“The Truth’s Not Always Easy” Campaign
March 22nd, 2014
Here, we’re going to try and answer your most burning questions about the campaign:
You’re an ad watchdog; why are you advertising?
TINA.org is using the campaign to spread the word on our mission and to help us build an online community of consumers – on our website and our social-media pages – who will report false advertising, learn how to protect themselves and others from misleading marketing and take an active role in advocating for change.
Yes, we’re serious about trying to put a stop to false and deceptive advertising, but we’re also fans of great advertising and recognize its role in the economy in stimulating demand for legitimate products and services.
Where will the ads appear?
Print- NY Times, Wall Street Journal, USA Today
Digital – NY Times, NPR and other news sites
Social – Facebook and Twitter
Video – YouTube
Search – Google
Who worked on the campaign?
The “Truth in Advertising” campaign was created by award-winning creative director, Jonathan Cranin (who led the creation of the MasterCard “Priceless” campaign). Jonathan worked in collaboration with TINA.org’s PR agency, Zito Partners. The video for the campaign was directed by Justin Reardon, co-creator of the Budweiser “Whassup” ads.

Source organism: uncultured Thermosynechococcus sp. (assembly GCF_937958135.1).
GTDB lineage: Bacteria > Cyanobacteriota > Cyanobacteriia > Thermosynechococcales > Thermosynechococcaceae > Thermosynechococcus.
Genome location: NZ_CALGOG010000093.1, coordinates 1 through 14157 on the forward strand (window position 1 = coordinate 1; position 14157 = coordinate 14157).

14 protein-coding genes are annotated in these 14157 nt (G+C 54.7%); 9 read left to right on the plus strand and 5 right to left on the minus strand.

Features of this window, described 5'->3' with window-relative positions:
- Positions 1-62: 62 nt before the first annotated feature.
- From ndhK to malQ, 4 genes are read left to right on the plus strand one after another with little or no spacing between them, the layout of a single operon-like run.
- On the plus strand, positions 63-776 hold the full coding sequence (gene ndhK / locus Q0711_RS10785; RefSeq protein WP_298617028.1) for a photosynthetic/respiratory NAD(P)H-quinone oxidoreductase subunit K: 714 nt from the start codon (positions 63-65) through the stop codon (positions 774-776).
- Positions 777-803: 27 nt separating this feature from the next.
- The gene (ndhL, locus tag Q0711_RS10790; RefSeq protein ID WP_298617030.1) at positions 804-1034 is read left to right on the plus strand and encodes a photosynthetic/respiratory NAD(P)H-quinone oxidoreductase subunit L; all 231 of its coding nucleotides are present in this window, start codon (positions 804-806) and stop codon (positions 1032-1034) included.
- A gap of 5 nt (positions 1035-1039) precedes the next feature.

Consumers can suffer serious damage by false advertising. Why do a funny campaign?
People are more likely to remember and share an ad that makes them laugh or resonates with their experience in a funny way. TINA.org posts a lot of ads we like, and many of them are funny. Consumers don’t want to be lectured and we believe that they don’t mind getting a message, but if the message can be delivered in an entertaining and clever way, it’s much more effective.
What else are you doing to build your community?
At heart, we are really an advocacy journalism organization, and we use our website TINA.org to publish news, ad alerts, investigative articles and educational and service pieces. In addition we’re always tweeting, and posting on our Facebook page and blog.
When consumers reach out to us, we try to follow up on their complaints and questions, and we share that with others. We also post petitions looking for the public to join us in trying to get the authorities to act against serious violations of advertising laws.
Increasingly, other journalists have asked us to comment on issues they’re reporting on, such as native advertising or the latest consumer scams.
With all of our efforts, we are completely transparent. It’s extremely important for us to build trust with our community, so we publish our letters to regulators, the data behind our findings and the like — even when advertisers we’ve criticized shoot back at us, we publish that, too.